26. 26. GLP 1• GLP1 circulates as 2 equipotent forms, GLP1 (7-37) and GLP1(7-36)amide, but most circulating GLP1 in humans is GLP1 (7-36 )amide.• Plasma levels of full-length GLP1 are typically within the 5- to 10-pM range in the fasting state and increase to approximately 50 pM after meal ingestion.• A small, but detectable, defect in meal-stimulated GLP1 secretion has been observed in subjects with obesity or T2DM about 60–120 minutes after food consumption.• The half-life of circulating native bioactive GLP1 is less than 2 min, mostly because it is cleared by the kidney and degraded by DPP4.
  27. 27. Physiological effect of GLP 1• Stimulates insulin secretion in a glucose dependent manner.• GLP1 increases transcription of the gene encoding insulin and enhances both the stability of the mRNA encoding insulin and biosynthesis of insulin by mechanisms that involve pathways that are both dependent on and independent of cAMP and protein kinase A, as well as pathways that increase the intracellular concentration of Ca2+.• GLP1 also improves β cell function by inducing increased expression of sulfonylurea receptor and inwardly rectifying K+ channel (KIR6.2) in β cells.• It also prevents the down-regulation of mRNA encoding KIR6.2 and the down-regulation of ATP-sensitive K+ channel activity induced by high levels of glucose.
  28. 28. GLP1R antagonists, immunoneutralizing antisera, and Glp1r–/– mice.• Elimination of GLP1 activity with GLP1-immunoneutralizing antisera or the GLP1R antagonist exendin 9–39, results in impaired glucose tolerance, and diminished glucose-stimulated insulin levels in both animals and humans.• Basal GLP1 signaling in the fasting state is essential for regulation of glucose homeostasis; even low basal levels of GLP1 exert a tonic inhibitory effect on glucagon-secreting α cells.• Glp1r–/–mice are glucose intolerant and have defective glucose- stimulated insulin secretion and fasting hyperglycemia.
  29. 29. The Incretin Effect in Persons without and with Type 2 Diabetes Control Subjects Patients With Type 2 Diabetes (n=8) (n=14) 0.6 0.6 80 80 The incretin effect Incretin is diminished Effect 0.5 0.5 in type 2 diabetes.IR Insulin, mU/L IR Insulin, mU/L 60 60 0.4 0.4 nmol / L nmol/L 40 0.3 40 0.3 0.2 0.2 20 20 0.1 0.1 0 0 0 0 0 60 120 180 0 60 120 180 Time, min Time, min Oral glucose load Intravenous (IV) glucose infusionAdapted from Nauck M et al. Diabetologia. 1986;29:46–52. Copyright © 1986 Springer-Verlag.Permission pending. 10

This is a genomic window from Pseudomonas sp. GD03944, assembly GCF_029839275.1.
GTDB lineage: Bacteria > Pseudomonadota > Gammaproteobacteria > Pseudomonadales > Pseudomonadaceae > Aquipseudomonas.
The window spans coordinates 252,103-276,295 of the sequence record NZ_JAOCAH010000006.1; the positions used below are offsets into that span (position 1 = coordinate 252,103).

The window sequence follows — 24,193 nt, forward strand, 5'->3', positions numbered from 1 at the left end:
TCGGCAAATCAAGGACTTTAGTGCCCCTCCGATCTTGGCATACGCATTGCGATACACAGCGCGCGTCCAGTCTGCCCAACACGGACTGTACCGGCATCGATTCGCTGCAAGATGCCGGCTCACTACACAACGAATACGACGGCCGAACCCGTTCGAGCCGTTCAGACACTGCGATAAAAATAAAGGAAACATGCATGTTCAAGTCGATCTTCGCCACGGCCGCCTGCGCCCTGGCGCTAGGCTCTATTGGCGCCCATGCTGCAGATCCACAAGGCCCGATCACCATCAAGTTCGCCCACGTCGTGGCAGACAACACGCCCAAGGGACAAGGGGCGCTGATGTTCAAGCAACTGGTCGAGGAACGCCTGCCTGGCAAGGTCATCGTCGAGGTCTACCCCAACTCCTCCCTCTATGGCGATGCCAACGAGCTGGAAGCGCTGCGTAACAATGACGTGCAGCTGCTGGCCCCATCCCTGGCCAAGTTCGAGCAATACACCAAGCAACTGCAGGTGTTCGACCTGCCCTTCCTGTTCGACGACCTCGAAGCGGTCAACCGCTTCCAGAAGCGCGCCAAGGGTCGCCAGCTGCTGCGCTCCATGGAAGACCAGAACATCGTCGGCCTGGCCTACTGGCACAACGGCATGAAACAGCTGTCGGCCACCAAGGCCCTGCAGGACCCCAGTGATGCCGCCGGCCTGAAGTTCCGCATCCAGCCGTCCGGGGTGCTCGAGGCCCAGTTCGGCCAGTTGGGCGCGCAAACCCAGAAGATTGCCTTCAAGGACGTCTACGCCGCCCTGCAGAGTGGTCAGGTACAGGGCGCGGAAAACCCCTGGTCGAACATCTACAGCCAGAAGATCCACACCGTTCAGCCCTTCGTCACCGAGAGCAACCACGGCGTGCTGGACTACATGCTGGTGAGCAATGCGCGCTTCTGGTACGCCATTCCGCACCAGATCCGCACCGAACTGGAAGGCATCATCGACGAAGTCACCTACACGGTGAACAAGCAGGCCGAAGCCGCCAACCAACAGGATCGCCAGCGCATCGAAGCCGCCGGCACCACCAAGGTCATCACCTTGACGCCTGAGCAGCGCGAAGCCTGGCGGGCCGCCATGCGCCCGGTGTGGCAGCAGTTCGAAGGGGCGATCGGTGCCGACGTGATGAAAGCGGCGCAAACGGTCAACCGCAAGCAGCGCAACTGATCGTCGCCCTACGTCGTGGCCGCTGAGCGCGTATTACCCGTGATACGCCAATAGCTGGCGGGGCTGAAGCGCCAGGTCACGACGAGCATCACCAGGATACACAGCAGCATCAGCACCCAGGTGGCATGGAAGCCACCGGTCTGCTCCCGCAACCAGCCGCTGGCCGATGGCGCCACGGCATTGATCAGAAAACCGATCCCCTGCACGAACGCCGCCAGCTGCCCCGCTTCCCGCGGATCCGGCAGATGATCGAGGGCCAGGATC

30. 30. GLP-1 Increased Proliferation and InhibitedApoptosis of Beta Cells in Zucker Diabetic Rats Beta-cell proliferation Beta-cell apoptosis 2.5 30Proliferating beta cells (%) 25 Apoptotic beta cells (%) 2.0 1.4-fold 20 increase 3.6-fold 1.5 (p<0.05) decrease 15 (p<0.001) 1.0 10 0.5 5 0 0 Control GLP-1 Control GLP-1 treatment treatment Study in Zucker diabetic rats that received a two-day infusion of GLP-1 or saline followed by a glucose tolerance test. Pancreatic sections were drawn to measure islet mass, β-cell proliferation, and apoptosis. Adapted from Farilla L et al Endocrinology 2002;143:4397–4408. 13
  31. 31. Effects of GLP-1 on Insulin and GlucagonShown to Be Glucose Dependent in Type 2 Diabetes 15.0 Placebo (mmol/L) GLP-1 infusion 12.5 Glucose 10.0 * 7.5 * * * * 5.0 * * Infusion With hyperglycemia GLP-1 stimulated insulin 250 (pmol/L) and suppressed glucagon. Insulin 200 150 100 * * * 50 * * * * When glucose levels * approached normal, insulin levels declined Glucagon (pmol/L) 20 15 and glucagon was no 10 * * * * longer suppressed. 5 0 60 120 180 240 Time (minutes)N=10 patients with type 2 diabetes. Patients were studied on two occasions. A regular meal and drugschedule was allowed for one day between the experiments with GLP-1 and placebo.*p<0.05 GLP-1 vs. placeboAdapted from Nauck MA et al Diabetologia 1993;36:741–744. 11
  32. 32. Oxyntomodulin• Contains the 29–amino acid sequence of glucagon with an additional 8–amino acid carboxy-terminal extension.• Oxyntomodulin stimulates intestinal glucose uptake and insulin secretion and inhibits gastric emptying, food intake, and meal- stimulated gastric acid secretion.• Oxyntomodulin also induces satiety, inhibits food intake, and increases energy expenditure in humans.• Although oxyntomodulin is a weak agonist of both GLP1R and the glucagon receptor, the anorectic actions of oxyntomodulin are blocked by the GLP1R antagonist exendin9-39 and are eliminated in the absence of a functional GLP1R.